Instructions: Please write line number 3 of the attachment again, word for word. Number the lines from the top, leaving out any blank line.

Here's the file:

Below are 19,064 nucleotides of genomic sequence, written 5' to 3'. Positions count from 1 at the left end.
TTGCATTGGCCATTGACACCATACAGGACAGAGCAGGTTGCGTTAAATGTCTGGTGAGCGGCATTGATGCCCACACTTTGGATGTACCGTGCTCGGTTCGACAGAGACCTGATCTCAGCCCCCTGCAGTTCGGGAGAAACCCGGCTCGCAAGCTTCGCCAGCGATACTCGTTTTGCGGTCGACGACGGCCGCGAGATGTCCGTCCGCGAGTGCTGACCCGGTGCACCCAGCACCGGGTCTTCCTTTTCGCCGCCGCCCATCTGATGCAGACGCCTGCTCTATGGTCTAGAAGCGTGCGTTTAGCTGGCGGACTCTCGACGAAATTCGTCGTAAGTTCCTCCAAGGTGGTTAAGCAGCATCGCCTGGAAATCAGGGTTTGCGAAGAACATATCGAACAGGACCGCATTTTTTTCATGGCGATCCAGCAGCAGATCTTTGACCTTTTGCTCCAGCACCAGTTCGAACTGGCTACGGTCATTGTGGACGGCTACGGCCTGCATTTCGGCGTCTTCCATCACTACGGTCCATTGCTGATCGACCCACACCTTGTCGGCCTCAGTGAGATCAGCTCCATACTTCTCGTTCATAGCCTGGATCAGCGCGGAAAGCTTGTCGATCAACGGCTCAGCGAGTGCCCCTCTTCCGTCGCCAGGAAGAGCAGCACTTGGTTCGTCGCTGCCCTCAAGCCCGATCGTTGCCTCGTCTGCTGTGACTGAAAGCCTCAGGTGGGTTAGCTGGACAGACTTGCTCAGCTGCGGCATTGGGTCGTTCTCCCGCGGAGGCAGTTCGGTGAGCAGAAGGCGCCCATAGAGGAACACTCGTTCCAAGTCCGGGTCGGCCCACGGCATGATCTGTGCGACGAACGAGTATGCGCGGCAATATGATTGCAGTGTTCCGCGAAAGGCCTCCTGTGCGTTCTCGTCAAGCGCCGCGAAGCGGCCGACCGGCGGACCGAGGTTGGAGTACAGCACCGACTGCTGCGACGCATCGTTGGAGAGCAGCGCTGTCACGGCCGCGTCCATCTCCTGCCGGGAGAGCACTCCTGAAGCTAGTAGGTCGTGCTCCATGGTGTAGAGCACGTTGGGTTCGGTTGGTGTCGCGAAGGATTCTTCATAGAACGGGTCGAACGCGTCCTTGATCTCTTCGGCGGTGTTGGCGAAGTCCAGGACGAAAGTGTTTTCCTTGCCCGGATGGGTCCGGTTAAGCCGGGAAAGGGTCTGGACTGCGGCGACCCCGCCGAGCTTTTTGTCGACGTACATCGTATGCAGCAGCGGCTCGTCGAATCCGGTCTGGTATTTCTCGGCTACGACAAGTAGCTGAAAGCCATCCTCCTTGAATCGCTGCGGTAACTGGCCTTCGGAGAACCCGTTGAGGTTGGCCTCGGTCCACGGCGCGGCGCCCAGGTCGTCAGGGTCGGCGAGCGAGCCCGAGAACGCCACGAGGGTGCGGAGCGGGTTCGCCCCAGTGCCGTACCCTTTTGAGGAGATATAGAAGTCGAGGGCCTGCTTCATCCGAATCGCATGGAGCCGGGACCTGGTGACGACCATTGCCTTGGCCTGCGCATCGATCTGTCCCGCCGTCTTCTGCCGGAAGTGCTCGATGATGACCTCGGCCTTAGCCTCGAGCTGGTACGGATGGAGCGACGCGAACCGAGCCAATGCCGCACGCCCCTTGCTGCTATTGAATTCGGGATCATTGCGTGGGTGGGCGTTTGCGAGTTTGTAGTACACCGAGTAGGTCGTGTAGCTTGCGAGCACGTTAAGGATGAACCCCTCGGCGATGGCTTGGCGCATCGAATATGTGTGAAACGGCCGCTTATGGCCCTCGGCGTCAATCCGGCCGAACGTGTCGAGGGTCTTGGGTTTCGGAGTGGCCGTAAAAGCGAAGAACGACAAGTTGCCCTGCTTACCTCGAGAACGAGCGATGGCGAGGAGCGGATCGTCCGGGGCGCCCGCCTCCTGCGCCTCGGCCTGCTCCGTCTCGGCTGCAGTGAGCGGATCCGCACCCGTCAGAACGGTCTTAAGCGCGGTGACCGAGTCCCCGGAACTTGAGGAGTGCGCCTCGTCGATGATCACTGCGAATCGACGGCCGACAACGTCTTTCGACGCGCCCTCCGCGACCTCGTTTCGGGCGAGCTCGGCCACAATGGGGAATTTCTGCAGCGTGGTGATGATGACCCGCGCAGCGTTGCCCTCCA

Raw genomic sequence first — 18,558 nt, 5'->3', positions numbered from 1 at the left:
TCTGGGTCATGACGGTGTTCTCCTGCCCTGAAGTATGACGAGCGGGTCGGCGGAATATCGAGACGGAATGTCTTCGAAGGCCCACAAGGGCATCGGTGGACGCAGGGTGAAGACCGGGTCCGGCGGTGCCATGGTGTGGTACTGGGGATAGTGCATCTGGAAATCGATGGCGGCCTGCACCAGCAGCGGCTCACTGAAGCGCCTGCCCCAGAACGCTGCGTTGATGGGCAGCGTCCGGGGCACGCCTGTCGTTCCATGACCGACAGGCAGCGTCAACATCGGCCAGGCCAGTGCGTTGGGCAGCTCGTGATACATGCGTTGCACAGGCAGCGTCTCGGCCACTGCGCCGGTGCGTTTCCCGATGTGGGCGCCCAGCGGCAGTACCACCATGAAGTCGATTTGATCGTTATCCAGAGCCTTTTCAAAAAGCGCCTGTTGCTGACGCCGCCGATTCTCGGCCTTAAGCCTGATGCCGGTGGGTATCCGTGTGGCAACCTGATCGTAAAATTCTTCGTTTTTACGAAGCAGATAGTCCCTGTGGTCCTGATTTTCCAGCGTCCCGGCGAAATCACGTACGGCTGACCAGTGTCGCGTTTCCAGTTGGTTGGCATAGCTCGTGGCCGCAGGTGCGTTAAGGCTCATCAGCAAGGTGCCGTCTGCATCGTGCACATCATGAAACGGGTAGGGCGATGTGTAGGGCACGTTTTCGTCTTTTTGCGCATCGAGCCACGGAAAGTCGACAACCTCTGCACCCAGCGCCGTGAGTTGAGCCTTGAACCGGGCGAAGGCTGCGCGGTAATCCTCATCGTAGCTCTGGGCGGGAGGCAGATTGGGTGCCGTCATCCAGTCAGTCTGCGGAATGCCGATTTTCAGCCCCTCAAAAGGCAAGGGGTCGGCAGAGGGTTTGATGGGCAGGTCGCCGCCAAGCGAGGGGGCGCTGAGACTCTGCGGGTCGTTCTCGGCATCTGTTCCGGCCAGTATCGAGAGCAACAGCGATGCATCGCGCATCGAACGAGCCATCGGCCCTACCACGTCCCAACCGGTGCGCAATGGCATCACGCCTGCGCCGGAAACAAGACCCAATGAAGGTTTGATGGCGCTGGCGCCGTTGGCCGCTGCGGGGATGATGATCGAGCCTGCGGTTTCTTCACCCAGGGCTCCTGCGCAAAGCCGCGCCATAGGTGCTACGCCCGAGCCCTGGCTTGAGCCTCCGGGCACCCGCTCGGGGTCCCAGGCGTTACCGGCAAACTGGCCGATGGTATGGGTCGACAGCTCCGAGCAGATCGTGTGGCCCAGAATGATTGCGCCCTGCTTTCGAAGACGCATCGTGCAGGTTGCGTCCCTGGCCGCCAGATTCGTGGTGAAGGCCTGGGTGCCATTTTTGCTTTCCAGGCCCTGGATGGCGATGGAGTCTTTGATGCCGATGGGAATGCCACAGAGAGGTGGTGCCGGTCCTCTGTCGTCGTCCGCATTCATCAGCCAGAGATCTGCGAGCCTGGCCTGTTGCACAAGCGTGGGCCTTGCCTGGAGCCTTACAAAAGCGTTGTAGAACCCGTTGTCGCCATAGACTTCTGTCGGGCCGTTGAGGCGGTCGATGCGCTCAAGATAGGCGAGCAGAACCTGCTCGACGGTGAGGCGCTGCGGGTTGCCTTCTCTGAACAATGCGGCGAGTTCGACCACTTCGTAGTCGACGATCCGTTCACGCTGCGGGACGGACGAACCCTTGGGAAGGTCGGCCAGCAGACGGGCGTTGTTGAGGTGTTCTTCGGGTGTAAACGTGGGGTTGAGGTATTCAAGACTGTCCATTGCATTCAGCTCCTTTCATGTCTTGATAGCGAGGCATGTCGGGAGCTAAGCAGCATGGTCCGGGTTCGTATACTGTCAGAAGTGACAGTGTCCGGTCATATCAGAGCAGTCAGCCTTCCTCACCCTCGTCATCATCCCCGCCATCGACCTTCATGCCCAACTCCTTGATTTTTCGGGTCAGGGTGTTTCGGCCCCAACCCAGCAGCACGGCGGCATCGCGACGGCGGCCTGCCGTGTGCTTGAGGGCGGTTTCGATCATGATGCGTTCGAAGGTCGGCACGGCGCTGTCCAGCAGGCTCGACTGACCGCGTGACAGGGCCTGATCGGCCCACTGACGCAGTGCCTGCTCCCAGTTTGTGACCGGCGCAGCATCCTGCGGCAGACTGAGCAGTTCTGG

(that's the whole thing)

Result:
Raw genomic sequence first — 18,558 nt, 5'->3', positions numbered from 1 at the left: